ecobee for 7-zone hydronic heating +forced air?

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  #1  
Old 06-24-19, 05:15 PM
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ecobee for 7-zone hydronic heating +forced air?

Hi & TIA for any help.

We have (to me) a complex HVAC situation. It’s a 3 story (2+finished basement) mostly-summer house in the northern mid-west US (so, quite cold in winter). We’re often not there during the winter. Goals are:
  • Ensure it doesn’t freeze during the winter while we’re gone
  • Simplify control of the overall system & enable monitoring
  • Reduce cost. We spend a pretty huge amount on utilities, and I expect it’s because it’s inefficiently setup.
The house has:
  1. 3 older carrier furnaces, 1 per floor. 2 w/ AC (no AC in basement).
  2. Separate ducted dehumidifier for the basement
  3. Newer Bryant Evolution system w/ 3 baffles (forced-air heat + AC for the newer parts of the basement and main floor, put in by the prev owner who did the remomdel)
  4. 7-zone hydronic in-floor heating system under the floor of most of the basement & main floor…again, put in by prev owner. each zone has an in-slab temp sensor. there's a sep boiler for the hydronic system from the regular water heater.

In total, we have like 13 thermostats.

3 on the carriers
1 control specifically for the dehumidifier
2 for the Bryant (one per floor)
7 for the hydronic in-floor heating.

I gather ecobee can't handle Bryant’s proprietary thermostat interface or the baffles, so we’ll have to leave those alone. correct?

Each of the 7 hydronic thermostats controls a zone. The existing ones (Tekmar 508s) have both an air-temp sensor and a wired in-slab sensor going to them.

Questions:

- can Ecobees (either residential or commercial) handle the hydronic heating? It'll do the right thing wrt the long cycles that type of system takes? Is there a way to connect to the slab sensors? The Tekmar manuals, at least, make a big deal out of those.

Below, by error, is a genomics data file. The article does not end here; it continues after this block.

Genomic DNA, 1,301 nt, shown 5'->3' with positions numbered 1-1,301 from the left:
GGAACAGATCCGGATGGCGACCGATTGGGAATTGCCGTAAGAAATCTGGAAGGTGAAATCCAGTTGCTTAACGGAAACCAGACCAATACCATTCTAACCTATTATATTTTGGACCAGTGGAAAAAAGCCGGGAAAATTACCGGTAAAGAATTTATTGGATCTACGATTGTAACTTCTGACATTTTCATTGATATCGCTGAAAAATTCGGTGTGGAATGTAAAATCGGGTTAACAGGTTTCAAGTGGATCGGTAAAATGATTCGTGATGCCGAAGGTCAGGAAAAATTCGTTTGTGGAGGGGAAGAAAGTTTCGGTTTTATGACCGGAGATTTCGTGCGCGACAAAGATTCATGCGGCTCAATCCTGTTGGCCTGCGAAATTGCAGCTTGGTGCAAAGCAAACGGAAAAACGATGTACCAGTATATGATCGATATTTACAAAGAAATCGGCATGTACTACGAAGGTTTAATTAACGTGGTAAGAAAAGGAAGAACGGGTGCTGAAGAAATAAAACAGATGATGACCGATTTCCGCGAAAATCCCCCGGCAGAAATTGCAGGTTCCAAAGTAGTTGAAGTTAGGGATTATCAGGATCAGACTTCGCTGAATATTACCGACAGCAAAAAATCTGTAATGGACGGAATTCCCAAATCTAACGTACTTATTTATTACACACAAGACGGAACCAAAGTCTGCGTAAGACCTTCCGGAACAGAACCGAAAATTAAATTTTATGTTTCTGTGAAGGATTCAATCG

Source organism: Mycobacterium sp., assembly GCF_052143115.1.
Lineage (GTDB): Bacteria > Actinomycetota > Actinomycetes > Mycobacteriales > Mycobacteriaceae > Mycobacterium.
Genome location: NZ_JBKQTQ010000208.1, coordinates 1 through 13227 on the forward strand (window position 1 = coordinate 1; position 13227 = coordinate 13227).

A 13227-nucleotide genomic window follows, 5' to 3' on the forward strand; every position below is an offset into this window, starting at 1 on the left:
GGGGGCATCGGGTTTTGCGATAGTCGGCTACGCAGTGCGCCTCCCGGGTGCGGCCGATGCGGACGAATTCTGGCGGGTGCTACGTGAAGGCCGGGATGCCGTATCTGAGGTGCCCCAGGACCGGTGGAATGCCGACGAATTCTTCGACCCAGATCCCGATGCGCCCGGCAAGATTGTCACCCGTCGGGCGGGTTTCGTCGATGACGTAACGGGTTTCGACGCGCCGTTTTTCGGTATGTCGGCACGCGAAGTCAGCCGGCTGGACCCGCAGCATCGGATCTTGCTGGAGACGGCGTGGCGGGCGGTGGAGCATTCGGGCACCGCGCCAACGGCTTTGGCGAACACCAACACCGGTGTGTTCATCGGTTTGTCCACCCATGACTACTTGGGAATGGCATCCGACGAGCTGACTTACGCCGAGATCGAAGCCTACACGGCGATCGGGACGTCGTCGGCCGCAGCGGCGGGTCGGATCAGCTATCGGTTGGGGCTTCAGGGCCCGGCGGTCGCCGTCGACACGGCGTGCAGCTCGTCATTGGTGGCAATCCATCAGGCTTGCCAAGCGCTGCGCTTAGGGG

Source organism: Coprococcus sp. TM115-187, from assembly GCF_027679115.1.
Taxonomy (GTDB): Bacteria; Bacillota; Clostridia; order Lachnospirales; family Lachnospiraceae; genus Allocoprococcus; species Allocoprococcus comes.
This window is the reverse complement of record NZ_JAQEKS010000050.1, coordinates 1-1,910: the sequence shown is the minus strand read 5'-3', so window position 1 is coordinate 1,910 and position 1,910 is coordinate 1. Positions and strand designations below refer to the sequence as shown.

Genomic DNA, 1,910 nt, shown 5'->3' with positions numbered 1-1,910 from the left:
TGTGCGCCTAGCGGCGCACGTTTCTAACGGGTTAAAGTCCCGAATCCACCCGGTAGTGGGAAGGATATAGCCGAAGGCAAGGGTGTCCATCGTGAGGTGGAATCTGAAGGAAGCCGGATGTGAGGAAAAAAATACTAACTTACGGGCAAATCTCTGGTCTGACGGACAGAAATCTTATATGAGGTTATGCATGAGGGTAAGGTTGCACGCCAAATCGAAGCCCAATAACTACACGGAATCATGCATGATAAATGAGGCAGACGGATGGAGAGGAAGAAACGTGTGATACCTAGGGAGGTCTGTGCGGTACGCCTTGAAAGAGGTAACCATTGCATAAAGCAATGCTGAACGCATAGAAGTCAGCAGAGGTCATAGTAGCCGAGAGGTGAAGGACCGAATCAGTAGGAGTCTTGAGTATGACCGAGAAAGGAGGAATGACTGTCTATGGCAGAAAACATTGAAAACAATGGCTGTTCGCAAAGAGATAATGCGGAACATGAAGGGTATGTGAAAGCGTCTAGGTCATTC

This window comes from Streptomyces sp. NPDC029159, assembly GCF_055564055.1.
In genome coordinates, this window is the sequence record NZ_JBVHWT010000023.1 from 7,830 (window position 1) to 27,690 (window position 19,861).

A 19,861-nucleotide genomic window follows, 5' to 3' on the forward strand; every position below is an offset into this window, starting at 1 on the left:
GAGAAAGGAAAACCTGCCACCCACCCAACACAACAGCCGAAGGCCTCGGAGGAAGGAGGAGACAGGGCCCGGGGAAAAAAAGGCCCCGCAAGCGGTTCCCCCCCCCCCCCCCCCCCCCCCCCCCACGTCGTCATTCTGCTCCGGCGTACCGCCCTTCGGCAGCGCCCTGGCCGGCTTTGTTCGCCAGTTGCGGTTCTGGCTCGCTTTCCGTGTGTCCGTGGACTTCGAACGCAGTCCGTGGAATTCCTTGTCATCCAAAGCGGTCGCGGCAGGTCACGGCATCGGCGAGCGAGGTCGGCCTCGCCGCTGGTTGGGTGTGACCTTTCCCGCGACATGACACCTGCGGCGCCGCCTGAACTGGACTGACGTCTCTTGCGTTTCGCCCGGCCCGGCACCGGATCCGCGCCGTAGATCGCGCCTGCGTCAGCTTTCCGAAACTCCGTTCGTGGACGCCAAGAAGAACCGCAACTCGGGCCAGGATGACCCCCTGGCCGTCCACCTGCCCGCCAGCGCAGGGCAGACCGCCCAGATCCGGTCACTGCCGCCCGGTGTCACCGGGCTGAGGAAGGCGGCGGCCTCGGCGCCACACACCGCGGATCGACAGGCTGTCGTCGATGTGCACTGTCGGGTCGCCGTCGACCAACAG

- if not ecobee....anyone got a better suggestion?
- what about the dehumidifier? it's a separate system w/ a separate control currently. Any way to integrate it w/ another thermostat...or will I need _another_ ecobee for that? Can the eb even handle it? got a better idea?

I don't need tons of fancy home automation - just easy way to return everything to the 'away for the winter' or 'here for the summer' modes and the ability to see remotely what's going on. We're spending a super high amount on utilities for this house and I expect the issue is it's not practical to get all 13 controls set in a collectively efficient manner. so visibility into what's running, when, and why would really help.
 
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Old 06-24-19, 05:45 PM
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You're right. It's fairly complicated.
As far as I know.... the Ecobees can't use the Tekmar slab or air temp sensors.
When you talk about the Bryant system...... baffles = zones ?

I don't see an easy way to control your home remotely.
 
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Old 06-24-19, 05:58 PM
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How important are those slab sensors, really? If we just ignore them and replace the tekmars with ecobees, using only their ambient air sensors, what happens? Will they even handle the hydronic correctly?

re: the Bryant. Thereís 2 zones, but 3 sects coming off the unit and they each have a butterfly valve in them that the Bryant is controlling. So, as I understand it, the unit can flow differential amounts of air to the upstairs vs downstairs.